Budgeting for the holiday season can cause stress and anxiety. Especially if budgeting for it didn’t come up in your mind in February. It can really put a dent in the budget for the whole holiday season, or you will be unable to buy what you had hoped to in order to stay on budget.
Budgeting for Christmas in YNAB is best started at Christmas for the next year. You set up a sinking fund for the holiday by itself or in a bucket for year-round gifts in YNAB. Contribute monthly, and you will be minimize the impact to your budget next year.
No matter where we are at in the year when you stumble upon this information, let’s get you the information you need to enjoy the season with as little money-related stress as possible.
If you don’t have YNAB, sign up for the free trial using my referral link. I will be granted a free month of the service, but once I hit 12, I’ll literally host a giveaway on Instagram. I believe in this tool’s ability to help YOU that much!
Budgeting for Christmas in the YNAB Context
To make sure we’re on the same page here, YNAB is set up to fund ‘envelopes’ I’ll refer to as sinking funds to fund categories. You simply add funds to it, and when the time to pay out comes around, you simply deduct it from the sinking funds you set aside.
This applies to Christmas, too. You can set up a sinking fund, and then you contribute to it. As you start buying gifts, you’re reducing the amount available to spend in the Christmas budget.
Easy, right? This is very powerful, and the more time you have in between now and Christmas, the less it will take from you monthly.
What to Include in Your Christmas Fund in YNAB
YNAB is exceptionally flexible, so what you decide to include in the fund is entirely up to you.
I have my budget set up as gifts. It is a year-round bucket used to buy birthday gifts, dinner, or party items. This means that if we are invited to a Christmas potluck, if I need to swing by for a fancy pie on the way over, I simply pull it from this fund.
This is not a hard and fast rule. If I I’m running low in the Gifts fund, I can certainly use dining out funds instead. It’s my choice!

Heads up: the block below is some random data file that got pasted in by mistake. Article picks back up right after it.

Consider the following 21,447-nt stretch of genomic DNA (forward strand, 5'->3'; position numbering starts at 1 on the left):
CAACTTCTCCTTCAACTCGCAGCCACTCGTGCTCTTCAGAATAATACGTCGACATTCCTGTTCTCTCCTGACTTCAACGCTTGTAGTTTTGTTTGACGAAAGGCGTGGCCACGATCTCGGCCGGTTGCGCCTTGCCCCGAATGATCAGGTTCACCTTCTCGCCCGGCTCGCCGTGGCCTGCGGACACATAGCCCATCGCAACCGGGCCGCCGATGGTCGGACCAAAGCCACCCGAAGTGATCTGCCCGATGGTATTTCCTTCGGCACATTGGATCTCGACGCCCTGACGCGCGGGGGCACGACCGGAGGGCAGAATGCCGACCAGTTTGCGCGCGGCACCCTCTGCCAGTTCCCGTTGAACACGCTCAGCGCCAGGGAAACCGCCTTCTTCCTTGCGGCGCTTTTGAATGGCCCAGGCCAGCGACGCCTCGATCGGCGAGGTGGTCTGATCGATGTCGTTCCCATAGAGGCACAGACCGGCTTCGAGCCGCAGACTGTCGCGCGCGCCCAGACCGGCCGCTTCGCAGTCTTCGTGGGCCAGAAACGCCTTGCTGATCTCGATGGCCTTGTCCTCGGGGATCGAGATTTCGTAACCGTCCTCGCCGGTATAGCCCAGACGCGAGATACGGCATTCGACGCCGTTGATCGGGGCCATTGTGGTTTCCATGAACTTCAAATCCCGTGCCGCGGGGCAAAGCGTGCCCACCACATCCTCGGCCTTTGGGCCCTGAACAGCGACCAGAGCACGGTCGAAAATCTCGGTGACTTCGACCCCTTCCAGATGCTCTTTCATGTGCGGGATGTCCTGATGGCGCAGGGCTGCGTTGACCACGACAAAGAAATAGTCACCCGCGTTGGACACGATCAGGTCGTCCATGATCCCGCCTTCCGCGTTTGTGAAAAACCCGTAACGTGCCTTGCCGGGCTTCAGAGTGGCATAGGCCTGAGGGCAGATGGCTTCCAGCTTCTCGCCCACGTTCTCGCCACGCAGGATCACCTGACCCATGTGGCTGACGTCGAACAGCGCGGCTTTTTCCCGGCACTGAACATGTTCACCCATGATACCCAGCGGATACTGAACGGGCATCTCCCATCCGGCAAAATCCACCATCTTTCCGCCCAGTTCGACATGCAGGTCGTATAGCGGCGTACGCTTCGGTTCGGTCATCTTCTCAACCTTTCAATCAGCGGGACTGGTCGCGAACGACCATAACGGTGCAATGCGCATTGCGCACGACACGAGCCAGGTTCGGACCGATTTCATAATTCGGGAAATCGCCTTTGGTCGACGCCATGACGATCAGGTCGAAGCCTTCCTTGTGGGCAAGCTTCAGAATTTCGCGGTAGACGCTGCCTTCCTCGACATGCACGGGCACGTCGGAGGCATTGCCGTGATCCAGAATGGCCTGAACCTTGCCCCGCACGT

So the first step is to decide how you want your Christmas fund to work. Are you going to lump it with other gifts through the year, or do you like the idea of it being dedicated?
What about items you’d like to buy for extra spirit in the house? New snowman pillows light you up? Or is lighting up your house like that infamous Chevy Chase movie more your speed?
Whatever you plan to do, I like to write a few notes on a post it note to help me along in the next steps.
Determine How Much Money You Need
The next step in prepping for Christmas is to think about how much you need to allocate to the sinking fund. Don’t get too fanatical. I like to eyeball budget items that are farther out, and you can certainly adjust as it gets closer and your plans solidify.
There are three ways to go about this.
#1. If you’re a planner, you can certainly sit down and right out your Christmas gift list and what you plan to purchase. Look up how much it all is, and bam! You’re golden.
#2. If you have no clue what is on the horizon, you can certainly look to prior years to see what you’ve spent. If you are new to YNAB, this may require some digging into whatever system or credit card statements you can rummage through.
#3. Decide how much you are willing to spend. If you have serious financial goals, then this is not the year to be extravagant. This point also lends itself to have you look at what you are able to spend. If you have a tight budget, again, extravagance is for another time.
We actually used a hybrid approach. We include gifts throughout the year in my fund, so we added up everyone’s birthdays and what we tend to spend on prior Christmas’ + what we want to spend per person to take a swing at a number. Personalize the process to work for you.
Let’s dive into the specifics of what you’d like to spend against what you actually have to spend.
Now Look at How Much is Actually Available